Review of "I Don't Know How She Does It"

By Allison Pearson
Knopf, 2002
Review by Christian Perring, Ph.D. on Oct 15th 2002
I Don't Know How She Does It

Kate Reddy and her husband Richard live in London and have two young children.  But Kate works in finance, as a hedge-fund manager (whatever that is), while he is an "ethical architect" (whatever that is).  She earns considerably more money than him, and also works much longer hours than him, often jetting off to New York at a moment’s notice, and getting business phone calls at every hour of the day or night.  She feels enormous guilt at missing her children’s important days, and she gets angry when Richard suggests that she should live a slower life.  He does not seem to understand that the demands of her job leave no room for relaxing or taking time off. Although Kate does what she can to meet her family’s needs, she is certain that, for her job at least, she has to choose between her work and her husband and children.  As the novel progresses, it becomes clearer to her what sacrifices she is making in the pursuit of her career. 

The best feature of Allison Pearson’s novel is its depiction of the difficulties faced by working mothers and the psychological pressures they face.  Kate Reddy is very aware of the fight for women’s rights that enabled women like her to compete for prestigious jobs, and she never questions the feminist cause.  But she balances it with the personal side of life and the value of family.  She does not write about a utopian future where men and women share equally in childcare; her setting is the present, where many men still find it difficult to give up traditional gender roles and have little incentive to do so, and where women feel torn between their careers and their personal lives.

Feminist readers may not be happy with Kate’s solution to this widespread dilemma, but it does at least exemplify the ideal that women should have the right to choose.  Along the way, readers are kept entertained by Pearson’s acerbic comments about modern life, the jokes shared between Kate and her women friends and the fast pace of the unfolding events.  Most of the people in the novel apart from Kate are not so well characterized—it's not clear for example whether we should think in the end that her husband Richard was right about her need to slow down, or whether he should bear a good deal of the responsibility for the problems in their marriage.   The writing is competent and straightforward, so even in its darker moments the book is a quick read. Emma Fielding reads the abridged audiobook very well, bringing the characters to life.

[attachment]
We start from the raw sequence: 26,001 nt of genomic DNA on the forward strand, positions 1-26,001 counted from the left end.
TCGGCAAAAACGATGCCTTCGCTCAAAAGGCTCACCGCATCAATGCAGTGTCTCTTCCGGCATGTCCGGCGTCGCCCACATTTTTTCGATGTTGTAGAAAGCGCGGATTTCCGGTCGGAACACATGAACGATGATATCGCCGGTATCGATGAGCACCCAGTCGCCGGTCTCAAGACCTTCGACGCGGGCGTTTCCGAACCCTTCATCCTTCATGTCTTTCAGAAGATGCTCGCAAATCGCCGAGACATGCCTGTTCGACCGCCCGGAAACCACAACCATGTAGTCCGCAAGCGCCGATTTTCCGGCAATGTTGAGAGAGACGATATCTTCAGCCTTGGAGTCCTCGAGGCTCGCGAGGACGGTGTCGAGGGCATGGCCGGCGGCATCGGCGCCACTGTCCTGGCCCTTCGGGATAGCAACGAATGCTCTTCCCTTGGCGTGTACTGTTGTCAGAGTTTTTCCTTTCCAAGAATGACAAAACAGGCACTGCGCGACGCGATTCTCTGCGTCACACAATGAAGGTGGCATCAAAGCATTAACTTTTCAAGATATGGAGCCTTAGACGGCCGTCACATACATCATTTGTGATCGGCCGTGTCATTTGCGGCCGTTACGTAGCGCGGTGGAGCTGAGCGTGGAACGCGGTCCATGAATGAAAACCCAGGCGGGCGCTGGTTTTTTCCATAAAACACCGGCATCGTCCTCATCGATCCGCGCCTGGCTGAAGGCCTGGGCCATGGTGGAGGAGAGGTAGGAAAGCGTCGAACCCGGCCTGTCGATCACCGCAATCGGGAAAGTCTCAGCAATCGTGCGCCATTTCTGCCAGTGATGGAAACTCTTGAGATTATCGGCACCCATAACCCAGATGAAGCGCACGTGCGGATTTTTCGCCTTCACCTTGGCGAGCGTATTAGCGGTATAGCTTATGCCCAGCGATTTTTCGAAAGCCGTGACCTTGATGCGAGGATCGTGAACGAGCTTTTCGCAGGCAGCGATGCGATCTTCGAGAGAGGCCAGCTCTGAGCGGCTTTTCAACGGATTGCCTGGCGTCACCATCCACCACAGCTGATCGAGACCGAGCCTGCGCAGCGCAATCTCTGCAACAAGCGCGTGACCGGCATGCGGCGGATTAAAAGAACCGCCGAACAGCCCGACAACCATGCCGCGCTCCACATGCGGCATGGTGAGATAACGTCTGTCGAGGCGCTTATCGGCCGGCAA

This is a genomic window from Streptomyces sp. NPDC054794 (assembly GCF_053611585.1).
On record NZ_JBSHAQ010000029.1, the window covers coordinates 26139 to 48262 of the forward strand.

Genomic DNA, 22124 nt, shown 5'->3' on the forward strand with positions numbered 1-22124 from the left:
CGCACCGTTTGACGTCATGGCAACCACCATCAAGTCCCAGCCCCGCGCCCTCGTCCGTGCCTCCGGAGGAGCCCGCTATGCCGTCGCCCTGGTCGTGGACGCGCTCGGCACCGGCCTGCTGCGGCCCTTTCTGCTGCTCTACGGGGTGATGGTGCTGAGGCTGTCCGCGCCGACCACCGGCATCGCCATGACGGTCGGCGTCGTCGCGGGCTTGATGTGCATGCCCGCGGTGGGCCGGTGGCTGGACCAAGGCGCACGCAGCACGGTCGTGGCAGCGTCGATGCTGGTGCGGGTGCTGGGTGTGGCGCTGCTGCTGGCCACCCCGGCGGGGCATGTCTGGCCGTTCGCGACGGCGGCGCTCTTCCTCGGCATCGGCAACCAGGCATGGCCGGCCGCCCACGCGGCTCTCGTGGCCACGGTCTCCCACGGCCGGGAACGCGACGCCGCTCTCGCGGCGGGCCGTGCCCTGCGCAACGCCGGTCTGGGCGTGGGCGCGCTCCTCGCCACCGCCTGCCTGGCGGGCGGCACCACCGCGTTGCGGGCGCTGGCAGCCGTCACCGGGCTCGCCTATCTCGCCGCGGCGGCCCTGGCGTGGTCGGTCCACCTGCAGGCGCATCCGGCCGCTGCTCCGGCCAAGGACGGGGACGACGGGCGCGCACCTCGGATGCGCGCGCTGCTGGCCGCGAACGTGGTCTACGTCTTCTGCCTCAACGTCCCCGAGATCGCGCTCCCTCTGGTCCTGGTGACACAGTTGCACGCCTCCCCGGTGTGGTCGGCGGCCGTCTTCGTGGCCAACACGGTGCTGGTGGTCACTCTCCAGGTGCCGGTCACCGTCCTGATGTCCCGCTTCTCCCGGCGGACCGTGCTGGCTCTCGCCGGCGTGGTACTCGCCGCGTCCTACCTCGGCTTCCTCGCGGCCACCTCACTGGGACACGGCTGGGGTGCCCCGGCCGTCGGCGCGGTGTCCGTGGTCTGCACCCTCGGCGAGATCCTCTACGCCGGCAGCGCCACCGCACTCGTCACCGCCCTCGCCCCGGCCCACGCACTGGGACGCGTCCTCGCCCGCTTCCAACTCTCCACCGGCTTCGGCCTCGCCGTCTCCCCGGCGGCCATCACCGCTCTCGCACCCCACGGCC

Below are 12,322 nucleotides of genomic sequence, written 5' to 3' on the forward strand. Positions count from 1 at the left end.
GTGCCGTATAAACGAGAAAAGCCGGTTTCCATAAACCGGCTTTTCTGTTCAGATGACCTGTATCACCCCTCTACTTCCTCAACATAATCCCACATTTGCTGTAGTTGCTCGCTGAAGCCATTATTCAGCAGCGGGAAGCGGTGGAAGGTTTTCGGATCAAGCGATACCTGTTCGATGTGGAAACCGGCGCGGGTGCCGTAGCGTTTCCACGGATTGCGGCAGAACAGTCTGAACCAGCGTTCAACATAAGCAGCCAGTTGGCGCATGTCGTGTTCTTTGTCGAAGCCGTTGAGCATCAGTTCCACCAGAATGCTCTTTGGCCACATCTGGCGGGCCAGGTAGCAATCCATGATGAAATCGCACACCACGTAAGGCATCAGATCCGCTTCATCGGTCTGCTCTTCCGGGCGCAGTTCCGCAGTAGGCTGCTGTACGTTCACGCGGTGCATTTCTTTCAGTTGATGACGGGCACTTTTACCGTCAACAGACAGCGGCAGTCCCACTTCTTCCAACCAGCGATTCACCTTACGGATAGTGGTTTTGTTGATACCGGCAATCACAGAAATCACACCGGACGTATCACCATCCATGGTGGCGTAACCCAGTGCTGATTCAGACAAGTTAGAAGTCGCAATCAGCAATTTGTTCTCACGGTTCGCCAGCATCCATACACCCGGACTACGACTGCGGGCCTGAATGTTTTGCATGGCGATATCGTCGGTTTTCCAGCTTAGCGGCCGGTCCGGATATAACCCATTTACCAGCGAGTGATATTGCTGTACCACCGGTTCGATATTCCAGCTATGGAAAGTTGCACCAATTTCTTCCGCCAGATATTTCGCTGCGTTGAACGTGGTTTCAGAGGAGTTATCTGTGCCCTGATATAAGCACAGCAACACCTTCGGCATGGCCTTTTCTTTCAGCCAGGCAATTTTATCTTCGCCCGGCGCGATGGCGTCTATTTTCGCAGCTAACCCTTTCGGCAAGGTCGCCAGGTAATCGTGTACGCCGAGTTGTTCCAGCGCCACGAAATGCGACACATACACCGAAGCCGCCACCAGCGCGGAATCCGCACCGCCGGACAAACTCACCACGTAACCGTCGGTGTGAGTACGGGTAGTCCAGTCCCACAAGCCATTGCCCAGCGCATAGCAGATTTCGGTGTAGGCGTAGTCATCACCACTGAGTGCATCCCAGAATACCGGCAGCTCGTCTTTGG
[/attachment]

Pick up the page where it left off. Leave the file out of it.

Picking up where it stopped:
Link: Publisher's web page with RealAudio excerpt from audiobook


© 2002 Christian Perring. All rights reserved.

Christian Perring, Ph.D., is Chair of the Philosophy Department at Dowling College, Long Island. He is editor of Metapsychology Online Review. His main research is on philosophical issues in psychiatry. He is especially interested in exploring how philosophers can play a greater role in public life, and he is keen to help foster communication between philosophers, mental health professionals, and the general public.


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